The other important part? It has to be tough — 85% or more exertion for 30-seconds to one minute, followed by a 10-second rest. Or, as Heather Tyler, an NSCA-certified personal trainer and owner of Simply Fit LA wrote to me in an email, “you know that feeling like you’ve run up five flights of stairs, your heart’s pounding in your ears, you’re dripping sweat and you sound like a donkey wheezing?”

That’s basically the effort level most will need to strive for, and if you’re not fit to begin with, it’s an effort level you have work up to. The good news? Most of the apps have different workouts for beginners, intermediate, and advanced fitness levels.

More: How to spring clean your fitness regime

But…

Columnist Jennifer Jolly doing some of the exercises on her front lawn. Jeneva Toolajian, special for USA TODAY

Seven minutes of exercise per day a few times a week though isn’t a magical elixir that will give you a bikini-ready body in a few weeks. Michelle Golla, of Denver-based Boost 180 Fitness, says, “it’s important not to set unrealistic expectations for a 7-minute workout. It will not completely transform your body, but it is a great way to get your heart pumping and burn calories all day long when you’re pressed for time.”

Also, my favorite workouts might not be yours. “It’s like asking someone for the best musician, or the best craft beer,” says Daniel Freedman, co-founder of online fitness site, BurnAlong. He recommends trying several of the apps out to see which one works best for you. “Who is going to inspire you?” Freedman says, “find who you’ll stick with week in and week out.”

Seven best 7-minute workout apps

That said, here are my favorite seven-minute workout apps, based on my past life as a personal trainer myself, current life as a ridiculously busy working mom and tech journalist who reviews this kind of thing for a living.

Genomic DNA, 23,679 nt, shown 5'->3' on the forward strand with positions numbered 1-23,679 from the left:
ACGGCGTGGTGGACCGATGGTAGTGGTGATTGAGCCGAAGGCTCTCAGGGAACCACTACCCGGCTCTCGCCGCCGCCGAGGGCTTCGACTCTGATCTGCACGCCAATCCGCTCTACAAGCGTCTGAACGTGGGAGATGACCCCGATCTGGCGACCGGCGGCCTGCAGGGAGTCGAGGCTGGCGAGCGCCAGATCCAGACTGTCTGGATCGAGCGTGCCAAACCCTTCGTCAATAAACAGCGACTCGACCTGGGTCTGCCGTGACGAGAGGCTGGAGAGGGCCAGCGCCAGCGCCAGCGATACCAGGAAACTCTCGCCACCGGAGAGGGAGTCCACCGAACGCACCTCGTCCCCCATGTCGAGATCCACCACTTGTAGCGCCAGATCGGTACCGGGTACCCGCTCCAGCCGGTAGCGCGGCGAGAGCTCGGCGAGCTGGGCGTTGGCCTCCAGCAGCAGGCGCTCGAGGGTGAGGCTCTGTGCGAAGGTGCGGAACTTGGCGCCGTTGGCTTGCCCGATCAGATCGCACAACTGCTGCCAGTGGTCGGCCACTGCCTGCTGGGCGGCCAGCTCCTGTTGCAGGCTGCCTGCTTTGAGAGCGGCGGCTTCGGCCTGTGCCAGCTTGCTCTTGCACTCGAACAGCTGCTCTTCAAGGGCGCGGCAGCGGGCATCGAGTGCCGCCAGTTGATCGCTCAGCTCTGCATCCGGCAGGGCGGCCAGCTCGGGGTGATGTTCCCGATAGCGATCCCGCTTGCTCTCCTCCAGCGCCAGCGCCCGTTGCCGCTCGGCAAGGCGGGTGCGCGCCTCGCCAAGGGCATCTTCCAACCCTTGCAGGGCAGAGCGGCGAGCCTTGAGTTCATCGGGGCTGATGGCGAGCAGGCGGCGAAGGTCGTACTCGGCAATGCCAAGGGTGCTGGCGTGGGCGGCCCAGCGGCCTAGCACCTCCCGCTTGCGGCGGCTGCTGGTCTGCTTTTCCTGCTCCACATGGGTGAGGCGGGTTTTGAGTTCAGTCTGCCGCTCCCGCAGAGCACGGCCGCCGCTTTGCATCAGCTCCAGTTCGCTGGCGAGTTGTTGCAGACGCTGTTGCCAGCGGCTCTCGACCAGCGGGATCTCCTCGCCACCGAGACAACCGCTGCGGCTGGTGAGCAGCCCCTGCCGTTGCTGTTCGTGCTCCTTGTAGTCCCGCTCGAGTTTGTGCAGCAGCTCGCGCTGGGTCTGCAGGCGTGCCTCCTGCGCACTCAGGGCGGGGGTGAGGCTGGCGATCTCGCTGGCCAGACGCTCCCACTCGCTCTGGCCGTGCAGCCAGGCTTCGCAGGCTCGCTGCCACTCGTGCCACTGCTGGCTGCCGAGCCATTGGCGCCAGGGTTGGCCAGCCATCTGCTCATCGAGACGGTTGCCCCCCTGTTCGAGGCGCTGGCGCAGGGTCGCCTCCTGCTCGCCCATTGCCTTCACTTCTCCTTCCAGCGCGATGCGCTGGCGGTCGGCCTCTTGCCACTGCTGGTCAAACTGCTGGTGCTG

Johnson & Johnson 7 Minute Workout App

The Johnson & Johnson 7 Minute Workout App’s jumping jacks screen. Johnson & Johnson screenshot

If you’re looking for a customizable, well rounded, safe and truly free seven-minute workout app, you can download this one and get to work right this second.

It features 12 different 30-second exercises, with five seconds of rest in between. It’s great for beginners and athletes, syncs with your iPhone Health App to take your other daily movement into account, and the workout library has 22 presets that you can customize to create thousands of variations. You can swipe right or left during the exercises to see how much time you have left, watch the instructor, or listen to music from your iTunes.

Chris Jordan, director of exercise physiology at the Johnson & Johnson Human Performance Institute, demonstrates all 72 of the exercises, talks you through proper form, and gives you encouragement along the way.

The Smart Workout feature gauges your fitness and motivation level and recommends different workouts along with intensity increases—so you can’t slack off. Easily my favorite.

Seven App by Perigee

The Seven App by Perigee guides users through jumping jacks and other exercises. The Seven App/screenshot

This app has a huge variety of exercises and would have made the #1 spot, if it weren’t for the fact that even though you can do it for free, you’ll end up paying for a subscription to access all of the exercises and motivational tools (such as the $4.99 7 Club that lets you go to each exercise without having to watch a marketing video first).

Seven has you do each exercise for 30 seconds, with 10 seconds of rest in between. It shows each move with 3D illustrations and written prompts for beginners.